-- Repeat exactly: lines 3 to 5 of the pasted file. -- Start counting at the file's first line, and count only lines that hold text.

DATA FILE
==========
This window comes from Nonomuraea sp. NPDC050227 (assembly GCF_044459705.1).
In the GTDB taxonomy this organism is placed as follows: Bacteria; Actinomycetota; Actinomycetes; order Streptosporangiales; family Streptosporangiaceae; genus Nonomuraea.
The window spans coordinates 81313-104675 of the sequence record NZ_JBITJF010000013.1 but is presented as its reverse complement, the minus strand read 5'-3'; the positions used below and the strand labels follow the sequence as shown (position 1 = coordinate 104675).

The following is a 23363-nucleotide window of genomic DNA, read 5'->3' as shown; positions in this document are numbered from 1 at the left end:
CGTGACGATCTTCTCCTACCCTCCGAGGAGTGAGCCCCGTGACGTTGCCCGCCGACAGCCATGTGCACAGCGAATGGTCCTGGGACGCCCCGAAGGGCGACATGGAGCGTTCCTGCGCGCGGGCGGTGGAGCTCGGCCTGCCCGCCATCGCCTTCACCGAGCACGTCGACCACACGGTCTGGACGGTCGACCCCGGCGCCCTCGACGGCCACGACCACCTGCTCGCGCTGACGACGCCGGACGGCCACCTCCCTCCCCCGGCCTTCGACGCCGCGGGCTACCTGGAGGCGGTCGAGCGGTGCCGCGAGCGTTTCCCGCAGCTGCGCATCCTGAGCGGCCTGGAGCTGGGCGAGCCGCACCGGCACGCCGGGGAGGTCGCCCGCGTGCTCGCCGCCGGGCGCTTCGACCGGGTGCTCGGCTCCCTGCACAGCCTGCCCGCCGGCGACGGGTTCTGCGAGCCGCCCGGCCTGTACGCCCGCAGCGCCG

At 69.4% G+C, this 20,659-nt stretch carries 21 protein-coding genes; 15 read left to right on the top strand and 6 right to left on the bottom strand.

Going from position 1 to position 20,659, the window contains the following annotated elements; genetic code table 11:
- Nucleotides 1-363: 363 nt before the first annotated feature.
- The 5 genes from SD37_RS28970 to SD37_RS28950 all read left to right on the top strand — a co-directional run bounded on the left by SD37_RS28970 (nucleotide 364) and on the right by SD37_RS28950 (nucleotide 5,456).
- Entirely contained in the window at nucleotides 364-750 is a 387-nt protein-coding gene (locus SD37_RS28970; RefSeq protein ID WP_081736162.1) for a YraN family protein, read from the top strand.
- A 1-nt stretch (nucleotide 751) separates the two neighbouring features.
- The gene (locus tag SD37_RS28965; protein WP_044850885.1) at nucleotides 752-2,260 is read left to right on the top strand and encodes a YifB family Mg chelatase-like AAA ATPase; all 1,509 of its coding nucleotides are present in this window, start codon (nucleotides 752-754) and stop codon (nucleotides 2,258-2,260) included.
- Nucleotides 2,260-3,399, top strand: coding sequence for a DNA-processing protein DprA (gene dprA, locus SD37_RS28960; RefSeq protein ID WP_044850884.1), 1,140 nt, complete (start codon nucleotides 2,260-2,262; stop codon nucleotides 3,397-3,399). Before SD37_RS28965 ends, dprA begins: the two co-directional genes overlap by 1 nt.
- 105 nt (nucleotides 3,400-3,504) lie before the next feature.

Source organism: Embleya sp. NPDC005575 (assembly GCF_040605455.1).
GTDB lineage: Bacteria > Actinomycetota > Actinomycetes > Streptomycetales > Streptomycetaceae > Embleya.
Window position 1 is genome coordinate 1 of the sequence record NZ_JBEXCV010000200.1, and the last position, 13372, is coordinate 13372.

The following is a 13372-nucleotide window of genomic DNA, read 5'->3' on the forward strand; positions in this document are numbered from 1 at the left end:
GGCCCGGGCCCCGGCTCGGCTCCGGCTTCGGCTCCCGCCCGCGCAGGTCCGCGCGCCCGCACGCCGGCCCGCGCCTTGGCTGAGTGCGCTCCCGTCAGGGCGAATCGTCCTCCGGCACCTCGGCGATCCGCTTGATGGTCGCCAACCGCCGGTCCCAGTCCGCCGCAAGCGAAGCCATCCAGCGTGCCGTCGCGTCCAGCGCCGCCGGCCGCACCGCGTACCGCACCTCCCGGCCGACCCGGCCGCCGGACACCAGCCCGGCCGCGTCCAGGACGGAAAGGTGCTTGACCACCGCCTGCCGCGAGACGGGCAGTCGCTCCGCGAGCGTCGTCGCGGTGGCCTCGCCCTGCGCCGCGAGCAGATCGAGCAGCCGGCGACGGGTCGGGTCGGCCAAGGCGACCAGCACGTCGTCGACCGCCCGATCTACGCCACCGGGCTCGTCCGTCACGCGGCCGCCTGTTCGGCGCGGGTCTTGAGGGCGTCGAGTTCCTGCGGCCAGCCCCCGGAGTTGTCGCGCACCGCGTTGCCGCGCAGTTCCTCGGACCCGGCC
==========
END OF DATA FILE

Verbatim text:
The window spans coordinates 81313-104675 of the sequence record NZ_JBITJF010000013.1 but is presented as its reverse complement, the minus strand read 5'-3'; the positions used below and the strand labels follow the sequence as shown (position 1 = coordinate 104675).

The following is a 23363-nucleotide window of genomic DNA, read 5'->3' as shown; positions in this document are numbered from 1 at the left end:
CGTGACGATCTTCTCCTACCCTCCGAGGAGTGAGCCCCGTGACGTTGCCCGCCGACAGCCATGTGCACAGCGAATGGTCCTGGGACGCCCCGAAGGGCGACATGGAGCGTTCCTGCGCGCGGGCGGTGGAGCTCGGCCTGCCCGCCATCGCCTTCACCGAGCACGTCGACCACACGGTCTGGACGGTCGACCCCGGCGCCCTCGACGGCCACGACCACCTGCTCGCGCTGACGACGCCGGACGGCCACCTCCCTCCCCCGGCCTTCGACGCCGCGGGCTACCTGGAGGCGGTCGAGCGGTGCCGCGAGCGTTTCCCGCAGCTGCGCATCCTGAGCGGCCTGGAGCTGGGCGAGCCGCACCGGCACGCCGGGGAGGTCGCCCGCGTGCTCGCCGCCGGGCGCTTCGACCGGGTGCTCGGCTCCCTGCACAGCCTGCCCGCCGGCGACGGGTTCTGCGAGCCGCCCGGCCTGTACGCCCGCAGCGCCG